leadership dot #3888: wheelhouse

I had a prospecting call to speak with a potential client about facilitating a retreat for her staff. She provided context about the current organizational challenges and we discussed a variety of topics that could be covered in the extended session.

For most of what she wanted, the subjects are well within my wheelhouse but one area is not. As a follow-up, I sent her my thoughts on how the day could be structured and potential ways of achieving the outcomes she desired. Rather than create disappointment or surprises down the road if I am hired, I also included a sentence that read: “I’m very comfortable with all these topics and could present them with opportunities for contributions from the team utilizing the lens you mentioned, but presenting specific content on that portion is not where my expertise lies.”

I could have proceeded by only focusing on the areas where I have strength, and maybe from a business standpoint that would have been a wiser thing to do, but I would rather not get the date than be hired and not meet expectations.

Take every opportunity to align what you promise with what you perform. It’s a great way to add “integrity” to your wheelhouse as well.

leadership dot #3887: nowhere

Look at a map with Japan on the left and the United States on the right. There, in the middle of nowhere sits Hawaii. It is 4000 miles from Honolulu to Tokyo and 2500 miles to the US mainland — and miles and miles from any other civilization.

A display in the Hawaii State Art Museum pointed this out — and noted that rather than see themselves as isolated, Hawaiian leaders saw themselves as having a strategic advantage because of it. Hawaii was “in the middle” — located in between two superpowers that they knew would have increased commerce after World War II. Hawaiians sought to capitalize on their location as a key shipping port and grew in importance in the entire Pacific Rim region.

Every downside has an upside (and vice versa). Instead of regretting its lack of neighbors, Hawaii saw it as an opportunity. Is there a way for you to leverage your uniqueness instead of lamenting it? Maybe being “the only” is an advantage.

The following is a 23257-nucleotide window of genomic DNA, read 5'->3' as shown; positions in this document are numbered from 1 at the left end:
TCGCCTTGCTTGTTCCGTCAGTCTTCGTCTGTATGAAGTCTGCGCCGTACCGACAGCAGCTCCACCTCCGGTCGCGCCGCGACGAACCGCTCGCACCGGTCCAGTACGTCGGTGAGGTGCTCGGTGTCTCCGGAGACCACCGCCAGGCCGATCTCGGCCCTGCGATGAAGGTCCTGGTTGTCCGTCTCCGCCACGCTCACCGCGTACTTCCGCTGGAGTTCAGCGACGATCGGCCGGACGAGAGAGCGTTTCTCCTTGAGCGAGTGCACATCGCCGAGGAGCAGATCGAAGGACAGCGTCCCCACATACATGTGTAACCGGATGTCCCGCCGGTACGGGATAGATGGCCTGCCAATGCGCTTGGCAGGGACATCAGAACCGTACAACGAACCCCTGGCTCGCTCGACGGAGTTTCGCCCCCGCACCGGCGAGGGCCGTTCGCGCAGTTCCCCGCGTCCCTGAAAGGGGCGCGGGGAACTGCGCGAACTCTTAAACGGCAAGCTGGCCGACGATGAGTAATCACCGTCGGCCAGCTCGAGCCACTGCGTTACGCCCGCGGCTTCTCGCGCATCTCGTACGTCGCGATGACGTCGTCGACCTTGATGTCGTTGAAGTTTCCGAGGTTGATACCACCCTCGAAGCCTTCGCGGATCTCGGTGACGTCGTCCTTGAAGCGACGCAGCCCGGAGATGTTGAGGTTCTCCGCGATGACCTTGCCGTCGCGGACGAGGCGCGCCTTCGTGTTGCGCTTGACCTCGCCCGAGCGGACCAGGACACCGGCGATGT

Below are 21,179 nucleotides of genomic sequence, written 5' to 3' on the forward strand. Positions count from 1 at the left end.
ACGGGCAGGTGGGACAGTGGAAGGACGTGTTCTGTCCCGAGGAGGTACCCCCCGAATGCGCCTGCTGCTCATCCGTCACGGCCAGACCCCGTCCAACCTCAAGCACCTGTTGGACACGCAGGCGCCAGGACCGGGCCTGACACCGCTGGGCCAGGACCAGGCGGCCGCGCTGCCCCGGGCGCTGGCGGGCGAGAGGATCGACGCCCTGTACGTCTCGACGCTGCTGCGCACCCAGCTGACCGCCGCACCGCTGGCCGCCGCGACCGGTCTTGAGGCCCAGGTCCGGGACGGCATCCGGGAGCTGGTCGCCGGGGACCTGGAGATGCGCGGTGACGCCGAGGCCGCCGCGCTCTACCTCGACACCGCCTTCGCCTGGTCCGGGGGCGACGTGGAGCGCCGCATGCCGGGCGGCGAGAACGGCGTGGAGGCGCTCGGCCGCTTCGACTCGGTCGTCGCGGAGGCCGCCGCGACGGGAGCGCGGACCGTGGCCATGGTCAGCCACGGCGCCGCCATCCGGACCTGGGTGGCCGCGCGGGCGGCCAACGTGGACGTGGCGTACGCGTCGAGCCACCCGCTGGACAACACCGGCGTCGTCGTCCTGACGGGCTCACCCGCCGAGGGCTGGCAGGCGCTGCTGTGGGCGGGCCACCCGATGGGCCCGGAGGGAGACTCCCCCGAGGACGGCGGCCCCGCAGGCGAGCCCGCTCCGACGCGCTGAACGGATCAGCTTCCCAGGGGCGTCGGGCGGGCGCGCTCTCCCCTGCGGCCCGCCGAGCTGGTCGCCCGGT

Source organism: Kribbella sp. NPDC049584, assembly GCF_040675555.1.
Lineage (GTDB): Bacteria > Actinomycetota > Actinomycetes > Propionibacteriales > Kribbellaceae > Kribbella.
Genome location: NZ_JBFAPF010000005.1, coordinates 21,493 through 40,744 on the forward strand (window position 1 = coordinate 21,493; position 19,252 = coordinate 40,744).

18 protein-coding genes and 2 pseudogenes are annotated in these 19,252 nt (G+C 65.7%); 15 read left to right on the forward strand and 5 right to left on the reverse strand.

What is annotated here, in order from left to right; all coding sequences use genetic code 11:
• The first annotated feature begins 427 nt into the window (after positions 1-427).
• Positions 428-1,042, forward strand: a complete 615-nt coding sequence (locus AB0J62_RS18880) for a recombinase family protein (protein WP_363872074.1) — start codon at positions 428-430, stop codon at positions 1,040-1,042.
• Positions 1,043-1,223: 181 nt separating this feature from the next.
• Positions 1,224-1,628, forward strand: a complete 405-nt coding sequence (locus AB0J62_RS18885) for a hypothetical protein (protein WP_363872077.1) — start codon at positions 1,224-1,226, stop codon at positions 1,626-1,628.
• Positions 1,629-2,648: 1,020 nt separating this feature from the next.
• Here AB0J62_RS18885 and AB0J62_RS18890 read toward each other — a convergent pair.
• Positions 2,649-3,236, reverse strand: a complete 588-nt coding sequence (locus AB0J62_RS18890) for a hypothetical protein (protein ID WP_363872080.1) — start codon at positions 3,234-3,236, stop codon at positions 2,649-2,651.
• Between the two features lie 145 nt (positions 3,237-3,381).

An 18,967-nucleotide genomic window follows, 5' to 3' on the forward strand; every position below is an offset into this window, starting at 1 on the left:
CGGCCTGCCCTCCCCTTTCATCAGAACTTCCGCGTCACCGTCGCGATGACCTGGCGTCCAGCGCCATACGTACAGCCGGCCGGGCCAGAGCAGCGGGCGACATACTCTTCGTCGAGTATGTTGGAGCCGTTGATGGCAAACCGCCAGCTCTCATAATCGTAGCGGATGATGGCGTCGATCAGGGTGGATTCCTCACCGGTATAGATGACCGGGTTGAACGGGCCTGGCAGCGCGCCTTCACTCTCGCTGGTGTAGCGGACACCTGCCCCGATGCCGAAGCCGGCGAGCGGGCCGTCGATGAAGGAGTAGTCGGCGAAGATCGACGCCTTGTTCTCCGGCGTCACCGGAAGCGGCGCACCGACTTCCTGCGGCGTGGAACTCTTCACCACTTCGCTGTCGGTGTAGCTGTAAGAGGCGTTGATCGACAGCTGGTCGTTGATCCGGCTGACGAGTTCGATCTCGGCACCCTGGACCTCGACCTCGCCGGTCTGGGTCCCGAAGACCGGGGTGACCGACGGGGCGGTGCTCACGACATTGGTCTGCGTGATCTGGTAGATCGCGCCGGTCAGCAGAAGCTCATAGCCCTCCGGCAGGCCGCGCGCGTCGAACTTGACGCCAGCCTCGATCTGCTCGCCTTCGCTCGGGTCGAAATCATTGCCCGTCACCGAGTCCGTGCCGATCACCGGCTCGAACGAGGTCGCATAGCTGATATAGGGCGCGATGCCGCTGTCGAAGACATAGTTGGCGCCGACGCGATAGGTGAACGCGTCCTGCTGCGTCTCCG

leadership dot #3886: cooking

In the competitive hotel market, there is a continual quest to have the latest feature to set a property apart from others. As a result, such amenities as free breakfasts, streaming services, workout rooms, and internet connections have become standard in many chains. Now, it seems, the attention has turned from focusing on the bedroom component of your stay to upgrading the kitchen as well.

As part of this niche, Marriott’s Townplace Suites promotes a “Something Borrowed” campaign where guests can borrow various tools to help with food preparation on the property. The hotel prominently features grills near the entranceway and facilities now offer grilling seasonings, a Suite Eats cookbook, mixing bowls, slow cookers, rice cookers, and blenders. You can check out supplies to use in your in-room kitchen and have a home-cooked meal on the road.

There is only so much a chain can do to distinguish itself when it provides a narrow service so Townplace broadened its definition of what they offer. Maybe your organization can cook up a new way to serve your clients.

leadership dot #3885: spectrum

All skills can be viewed on a spectrum — on one end, people know only the bare minimum of how to do something and on the other end are true experts that understand both how to perform the skill and the mechanics behind it.

Too often, we view ourselves — or those we supervise — in a binary way, thinking we are good at something or we aren’t. It leads to undue anxiety or imposter syndrome, and probably influences career choices more than we care to admit.

Instead of considering how to master something, think of it in a more gradual approach. Aim to get one step further on the spectrum. Getting better is a less stressful route to getting good.

leadership dot #3884: sorting

I’m trying to re-read and sort through my past dots — and with almost 4000 of them, it’s no small task. At first, I spent too much time trying to create just two piles: book-worthy and not. I struggled with so many of the entries trying to decide in which stack to place them.

Then, I re-did my methods and created three piles: yes, no, and maybe. This has made the task so much easier! There are obvious “yesses” and obvious “no’s” and everything else goes in the middle bin, allowing me to easily move on to the next one.

It’s the 10-20-70 rule and I think this process can apply to other things in life that need sorting. Cleaning out the closet: yes automatically goes back in, no is off to the donation center, and maybes remain in a box to see if you really miss them. Purging files can follow the same pattern. Packing a suitcase. Deciding what to keep when moving or preparing for an estate sale.

Don’t waste your energy making decisions about fine gradations during every sort. Do the easy delineations first, and then haggle over the remaining 20%.

leadership dot #3883: sayings